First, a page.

Do you have any kind of manual yet? Can chain & valve adjustment procedures are goofy (most of my experience is with early 70s Triumphs, so it's goofy to me). You need a manual to do those things.

I'm not a hater, but watching your enthusiastic scattershot approach, I see this bike appearing on the central Illilnois Craigslist near you in very short order, as a basket case.
 

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For the record, I like side-mount plates and have one myself. tough titty to the haters. and yes, I am lazy, Ken.
 

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For the record, I like side-mount plates and have one myself. tough titty to the haters. and yes, I am lazy, Ken.
 

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quote:Originally posted by borzwazie

For the record, I like side-mount plates and have one myself. tough titty to the haters. and yes, I am lazy, Ken.
And I thought better of you until this.

Ken
 

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quote:Originally posted by borzwazie

For the record, I like side-mount plates and have one myself. tough titty to the haters. and yes, I am lazy, Ken.
And I thought better of you until this.

Ken
 

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Well Ken, to be fair, I did trip over my license plate in the garage today and cussed it out, if that makes you feel better. also, the taillight is under the seat where it belongs, so I'm not a total loss.

Anyway, I don't own any two-stroke roadbikes yet so I have that on you, at least. I would appreciate your thoughts on a '70 Yamaha DS6 I am considering.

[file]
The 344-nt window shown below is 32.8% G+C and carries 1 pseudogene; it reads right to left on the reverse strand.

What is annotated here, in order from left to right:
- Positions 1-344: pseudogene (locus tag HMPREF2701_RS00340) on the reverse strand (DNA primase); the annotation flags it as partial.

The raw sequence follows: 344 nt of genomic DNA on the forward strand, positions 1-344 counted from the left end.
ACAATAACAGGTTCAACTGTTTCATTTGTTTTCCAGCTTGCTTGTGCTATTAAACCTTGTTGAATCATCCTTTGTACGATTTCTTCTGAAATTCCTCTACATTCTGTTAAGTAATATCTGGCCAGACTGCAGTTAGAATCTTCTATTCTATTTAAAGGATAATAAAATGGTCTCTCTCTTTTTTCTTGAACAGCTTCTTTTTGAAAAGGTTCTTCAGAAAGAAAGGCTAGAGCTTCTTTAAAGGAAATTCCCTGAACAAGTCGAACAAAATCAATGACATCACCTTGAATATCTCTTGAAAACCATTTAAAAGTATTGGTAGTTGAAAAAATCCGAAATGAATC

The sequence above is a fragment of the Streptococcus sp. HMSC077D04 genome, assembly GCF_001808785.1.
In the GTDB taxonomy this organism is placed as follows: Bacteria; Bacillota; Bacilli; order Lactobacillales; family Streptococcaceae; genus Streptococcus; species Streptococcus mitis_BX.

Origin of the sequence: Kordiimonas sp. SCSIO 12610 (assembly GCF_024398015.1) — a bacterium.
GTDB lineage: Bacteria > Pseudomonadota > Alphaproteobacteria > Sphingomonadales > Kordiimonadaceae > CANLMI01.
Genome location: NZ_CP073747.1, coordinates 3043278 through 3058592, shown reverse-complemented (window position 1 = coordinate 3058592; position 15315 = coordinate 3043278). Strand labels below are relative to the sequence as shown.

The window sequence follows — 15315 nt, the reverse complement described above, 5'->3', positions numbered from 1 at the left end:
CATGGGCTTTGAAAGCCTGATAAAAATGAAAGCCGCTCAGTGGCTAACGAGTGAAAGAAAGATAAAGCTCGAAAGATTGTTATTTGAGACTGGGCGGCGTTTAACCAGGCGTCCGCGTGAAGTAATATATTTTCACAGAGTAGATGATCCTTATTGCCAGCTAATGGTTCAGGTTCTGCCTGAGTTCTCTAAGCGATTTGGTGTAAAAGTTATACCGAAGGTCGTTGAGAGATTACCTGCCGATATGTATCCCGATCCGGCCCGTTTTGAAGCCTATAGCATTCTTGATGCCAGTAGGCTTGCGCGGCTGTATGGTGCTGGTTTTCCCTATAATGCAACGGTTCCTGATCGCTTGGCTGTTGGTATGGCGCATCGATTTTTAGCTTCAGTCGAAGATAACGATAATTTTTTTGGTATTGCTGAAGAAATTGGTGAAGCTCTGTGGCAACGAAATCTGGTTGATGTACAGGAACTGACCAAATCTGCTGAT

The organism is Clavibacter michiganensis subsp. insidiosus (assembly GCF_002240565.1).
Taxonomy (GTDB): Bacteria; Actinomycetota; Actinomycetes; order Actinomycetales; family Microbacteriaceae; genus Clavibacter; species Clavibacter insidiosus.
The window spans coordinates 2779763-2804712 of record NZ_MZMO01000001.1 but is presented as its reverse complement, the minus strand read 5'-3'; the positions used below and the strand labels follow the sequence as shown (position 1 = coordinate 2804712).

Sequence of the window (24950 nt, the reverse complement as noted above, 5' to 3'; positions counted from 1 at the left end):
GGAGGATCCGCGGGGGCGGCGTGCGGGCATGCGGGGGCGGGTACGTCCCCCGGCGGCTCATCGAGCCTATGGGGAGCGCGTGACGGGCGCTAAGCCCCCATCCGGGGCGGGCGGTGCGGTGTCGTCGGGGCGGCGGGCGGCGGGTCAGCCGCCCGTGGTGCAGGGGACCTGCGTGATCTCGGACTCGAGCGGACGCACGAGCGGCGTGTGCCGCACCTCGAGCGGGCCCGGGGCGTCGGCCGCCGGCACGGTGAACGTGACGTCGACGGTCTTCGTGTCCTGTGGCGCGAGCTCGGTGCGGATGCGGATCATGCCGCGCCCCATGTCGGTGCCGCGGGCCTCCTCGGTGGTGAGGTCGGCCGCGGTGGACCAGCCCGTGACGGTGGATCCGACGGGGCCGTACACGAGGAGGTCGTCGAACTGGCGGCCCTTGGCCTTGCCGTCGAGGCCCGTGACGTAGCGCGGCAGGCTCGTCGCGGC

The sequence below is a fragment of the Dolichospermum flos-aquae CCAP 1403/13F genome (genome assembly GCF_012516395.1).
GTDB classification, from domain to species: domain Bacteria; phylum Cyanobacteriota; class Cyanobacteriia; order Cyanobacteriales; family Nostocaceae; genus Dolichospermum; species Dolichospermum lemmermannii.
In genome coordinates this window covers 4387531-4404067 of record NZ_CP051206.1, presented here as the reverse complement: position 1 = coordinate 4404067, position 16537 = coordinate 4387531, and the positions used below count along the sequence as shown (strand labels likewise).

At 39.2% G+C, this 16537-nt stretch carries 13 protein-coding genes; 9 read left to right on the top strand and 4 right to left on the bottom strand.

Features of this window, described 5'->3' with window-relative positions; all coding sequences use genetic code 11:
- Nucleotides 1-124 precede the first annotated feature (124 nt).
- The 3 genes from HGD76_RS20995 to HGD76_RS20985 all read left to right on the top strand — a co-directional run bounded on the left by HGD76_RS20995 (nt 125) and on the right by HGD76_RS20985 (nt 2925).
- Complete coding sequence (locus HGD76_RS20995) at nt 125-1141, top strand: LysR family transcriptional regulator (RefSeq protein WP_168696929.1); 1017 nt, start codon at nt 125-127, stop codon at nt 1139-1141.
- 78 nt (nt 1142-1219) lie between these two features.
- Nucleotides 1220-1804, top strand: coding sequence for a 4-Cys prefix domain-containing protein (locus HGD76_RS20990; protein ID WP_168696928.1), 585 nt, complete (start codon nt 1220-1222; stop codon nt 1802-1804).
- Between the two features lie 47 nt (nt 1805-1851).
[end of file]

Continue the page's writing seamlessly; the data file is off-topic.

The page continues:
To the OP: threadjack! get it running and stopping first before you strip it all down. don't get all "custom" until you do that. I did it the wrong way and it took me 3 years. honestly, the sidemount plate is/was just a quick fix so I could ride, I got tired of waiting, ken is right, I'm just trolling.
 

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Well Ken, to be fair, I did trip over my license plate in the garage today and cussed it out, if that makes you feel better. also, the taillight is under the seat where it belongs, so I'm not a total loss.

Anyway, I don't own any two-stroke roadbikes yet so I have that on you, at least. I would appreciate your thoughts on a '70 Yamaha DS6 I am considering.

To the OP: threadjack! get it running and stopping first before you strip it all down. don't get all "custom" until you do that. I did it the wrong way and it took me 3 years. honestly, the sidemount plate is/was just a quick fix so I could ride, I got tired of waiting, ken is right, I'm just trolling.
 

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Discussion Starter #59
I've got the tank off and some other tidbits off to get sandblasted. Once it's all painted, I can get things going and get it running.
 

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Discussion Starter #60
I've got the tank off and some other tidbits off to get sandblasted. Once it's all painted, I can get things going and get it running.